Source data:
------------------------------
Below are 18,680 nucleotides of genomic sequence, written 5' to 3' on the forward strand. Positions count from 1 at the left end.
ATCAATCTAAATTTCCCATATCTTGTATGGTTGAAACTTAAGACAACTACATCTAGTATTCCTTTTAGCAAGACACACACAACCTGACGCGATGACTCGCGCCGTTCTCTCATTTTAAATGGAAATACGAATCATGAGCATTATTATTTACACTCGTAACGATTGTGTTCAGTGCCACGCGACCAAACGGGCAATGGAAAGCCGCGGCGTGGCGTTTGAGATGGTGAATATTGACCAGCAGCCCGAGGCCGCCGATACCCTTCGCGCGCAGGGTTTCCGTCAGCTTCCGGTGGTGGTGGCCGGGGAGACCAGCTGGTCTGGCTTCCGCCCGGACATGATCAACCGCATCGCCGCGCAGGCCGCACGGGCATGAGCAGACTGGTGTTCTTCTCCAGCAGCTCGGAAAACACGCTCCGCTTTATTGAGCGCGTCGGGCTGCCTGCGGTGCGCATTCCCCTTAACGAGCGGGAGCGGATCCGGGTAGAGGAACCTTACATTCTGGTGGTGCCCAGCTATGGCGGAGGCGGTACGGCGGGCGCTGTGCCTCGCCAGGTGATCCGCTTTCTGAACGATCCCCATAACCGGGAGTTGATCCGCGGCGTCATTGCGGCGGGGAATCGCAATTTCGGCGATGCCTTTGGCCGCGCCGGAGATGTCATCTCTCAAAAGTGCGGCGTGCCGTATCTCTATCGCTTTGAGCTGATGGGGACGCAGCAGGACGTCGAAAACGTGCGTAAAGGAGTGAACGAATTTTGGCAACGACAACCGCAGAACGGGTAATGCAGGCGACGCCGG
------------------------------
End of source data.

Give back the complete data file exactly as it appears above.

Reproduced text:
Below are 18,680 nucleotides of genomic sequence, written 5' to 3' on the forward strand. Positions count from 1 at the left end.
ATCAATCTAAATTTCCCATATCTTGTATGGTTGAAACTTAAGACAACTACATCTAGTATTCCTTTTAGCAAGACACACACAACCTGACGCGATGACTCGCGCCGTTCTCTCATTTTAAATGGAAATACGAATCATGAGCATTATTATTTACACTCGTAACGATTGTGTTCAGTGCCACGCGACCAAACGGGCAATGGAAAGCCGCGGCGTGGCGTTTGAGATGGTGAATATTGACCAGCAGCCCGAGGCCGCCGATACCCTTCGCGCGCAGGGTTTCCGTCAGCTTCCGGTGGTGGTGGCCGGGGAGACCAGCTGGTCTGGCTTCCGCCCGGACATGATCAACCGCATCGCCGCGCAGGCCGCACGGGCATGAGCAGACTGGTGTTCTTCTCCAGCAGCTCGGAAAACACGCTCCGCTTTATTGAGCGCGTCGGGCTGCCTGCGGTGCGCATTCCCCTTAACGAGCGGGAGCGGATCCGGGTAGAGGAACCTTACATTCTGGTGGTGCCCAGCTATGGCGGAGGCGGTACGGCGGGCGCTGTGCCTCGCCAGGTGATCCGCTTTCTGAACGATCCCCATAACCGGGAGTTGATCCGCGGCGTCATTGCGGCGGGGAATCGCAATTTCGGCGATGCCTTTGGCCGCGCCGGAGATGTCATCTCTCAAAAGTGCGGCGTGCCGTATCTCTATCGCTTTGAGCTGATGGGGACGCAGCAGGACGTCGAAAACGTGCGTAAAGGAGTGAACGAATTTTGGCAACGACAACCGCAGAACGGGTAATGCAGGCGACGCCGG